By Jeremiah S. Lane, Eddie O’Neill Nov 04, 2022
For yield-hungry investors, the buffet is open. After more than a decade of extremely low interest rates, the leveraged credit markets in Europe and the United States are awash in yield, and not only for the riskiest credits.
Historically, periods of extraordinary returns have followed when credit is as cheap as it is now. And while many investors have expressed concerns about default risks, our stress tests indicate that careful credit selection may be able to mitigate the pressure. All in all, we think the opportunity in leveraged credit is better than any time since the end of the Global Financial Crisis―but we also know it can’t last forever. Whenever the market moves, it may well move quickly.The Yield Buffet
A recent, highly publicized transaction provides an example of what is happening to yields in the leveraged credit market. Recently, a consortium of banks sold the high-yield portion of the debt used to fund a large leveraged buyout at a discount of some 16.5 cents on the dollar and a 10% yield. We think the same debt would have come in around the 4% range just last year. But even more astonishing than that move is the fact that even a triple-A tranche of a collateralized loan obligation (CLO) now yields 6%. Put another way: The most secure leveraged credit is available for yields 2% higher than a B-rated leveraged buyout credit yielded last year.
Another way to understand the sheer magnitude of the shift in yields is by looking back at every trading day over the last 10 years and counting the number of days that featured higher yields, higher spreads, or lower prices than today. As Exhibit 1 shows, the percentage is in the low-single digits across many of the leveraged credit asset classes. To take U.S. high yield as an example, yields have only been higher on 1% of trading days in the last decade, prices have been lower less than 0.5% of trading days, and spreads have only been higher on 16% of trading days.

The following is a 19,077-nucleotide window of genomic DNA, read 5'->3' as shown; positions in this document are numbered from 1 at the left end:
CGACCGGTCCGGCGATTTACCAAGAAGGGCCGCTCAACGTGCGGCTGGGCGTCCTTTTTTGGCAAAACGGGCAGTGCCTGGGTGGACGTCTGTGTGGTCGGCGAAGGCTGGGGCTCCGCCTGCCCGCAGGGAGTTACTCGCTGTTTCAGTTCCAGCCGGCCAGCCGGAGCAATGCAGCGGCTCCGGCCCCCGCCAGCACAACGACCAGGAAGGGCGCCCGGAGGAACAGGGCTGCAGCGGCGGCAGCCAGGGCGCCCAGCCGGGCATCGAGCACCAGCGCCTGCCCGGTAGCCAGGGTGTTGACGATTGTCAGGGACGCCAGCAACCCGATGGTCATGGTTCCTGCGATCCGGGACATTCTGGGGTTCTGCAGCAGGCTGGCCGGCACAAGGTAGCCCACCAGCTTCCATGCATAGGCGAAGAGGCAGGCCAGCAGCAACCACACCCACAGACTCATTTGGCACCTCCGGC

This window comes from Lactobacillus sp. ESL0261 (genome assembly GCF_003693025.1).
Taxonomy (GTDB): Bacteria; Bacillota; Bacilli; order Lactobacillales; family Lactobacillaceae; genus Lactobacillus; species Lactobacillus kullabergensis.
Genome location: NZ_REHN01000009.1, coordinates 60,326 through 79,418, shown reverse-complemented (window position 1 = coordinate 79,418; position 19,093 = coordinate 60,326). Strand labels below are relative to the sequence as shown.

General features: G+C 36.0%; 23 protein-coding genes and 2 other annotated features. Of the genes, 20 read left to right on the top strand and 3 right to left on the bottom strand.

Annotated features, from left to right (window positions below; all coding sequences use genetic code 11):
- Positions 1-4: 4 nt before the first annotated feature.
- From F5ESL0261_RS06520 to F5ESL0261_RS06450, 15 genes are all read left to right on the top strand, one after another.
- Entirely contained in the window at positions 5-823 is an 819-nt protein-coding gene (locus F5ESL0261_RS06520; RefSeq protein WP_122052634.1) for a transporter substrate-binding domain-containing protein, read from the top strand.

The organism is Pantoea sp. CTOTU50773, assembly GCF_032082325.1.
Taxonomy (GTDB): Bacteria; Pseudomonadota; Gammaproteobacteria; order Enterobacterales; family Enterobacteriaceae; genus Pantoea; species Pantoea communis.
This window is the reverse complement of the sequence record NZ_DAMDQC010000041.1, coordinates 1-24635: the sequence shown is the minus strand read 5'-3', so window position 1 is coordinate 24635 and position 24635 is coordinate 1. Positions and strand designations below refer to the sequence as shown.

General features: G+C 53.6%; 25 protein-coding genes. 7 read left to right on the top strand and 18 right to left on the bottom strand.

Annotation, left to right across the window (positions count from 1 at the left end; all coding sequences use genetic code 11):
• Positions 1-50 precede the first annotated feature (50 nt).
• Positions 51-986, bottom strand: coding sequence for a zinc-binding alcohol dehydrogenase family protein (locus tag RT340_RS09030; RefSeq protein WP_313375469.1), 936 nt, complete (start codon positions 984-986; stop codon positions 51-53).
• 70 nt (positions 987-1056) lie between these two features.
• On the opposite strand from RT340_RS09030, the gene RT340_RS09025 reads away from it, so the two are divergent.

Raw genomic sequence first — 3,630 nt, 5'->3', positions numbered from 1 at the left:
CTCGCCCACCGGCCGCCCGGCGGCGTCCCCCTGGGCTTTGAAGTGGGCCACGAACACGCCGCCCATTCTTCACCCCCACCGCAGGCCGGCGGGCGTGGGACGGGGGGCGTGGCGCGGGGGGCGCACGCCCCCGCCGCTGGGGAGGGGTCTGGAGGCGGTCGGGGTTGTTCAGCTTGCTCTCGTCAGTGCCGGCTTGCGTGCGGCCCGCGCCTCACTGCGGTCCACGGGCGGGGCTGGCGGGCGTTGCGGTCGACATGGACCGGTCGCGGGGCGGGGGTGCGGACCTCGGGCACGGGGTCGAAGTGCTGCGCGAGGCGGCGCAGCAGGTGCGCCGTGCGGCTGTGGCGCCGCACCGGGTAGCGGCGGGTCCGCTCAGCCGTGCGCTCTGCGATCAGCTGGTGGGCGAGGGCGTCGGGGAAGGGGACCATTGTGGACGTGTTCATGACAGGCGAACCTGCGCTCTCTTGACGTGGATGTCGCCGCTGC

Relative Value by Spread, Yield and Price
What this means is that there are risk-return profiles to please nearly all comers. Those investors seeking 7%-9% returns on relatively high-rated debt for 8-10 years can do so. Those investors seeking higher returns while avoiding single-name concentration or triple-C exposure have that option. We think total return investors can find opportunities in short-dated capital structures. This is why we call it a yield buffet: The opportunities come in many flavors.This Buffet Is Not All You Can Eat
Rising interest rates and the retreat of traditional lenders set the table for the current smorgasbord of yield options. For years, interest rates were artificially low, and prices fell quickly as those artificial supports disappeared. But banks have also stepped back from originating leveraged loans and high-yield bond issuance. That’s partly because rising rates mean they need more capital to meet regulatory requirements and partly because investors have lost their appetite in an uncertain macroeconomic environment for relatively high-risk fixed income products. Financing is both expensive and very difficult to find, hence the high yields we are seeing now.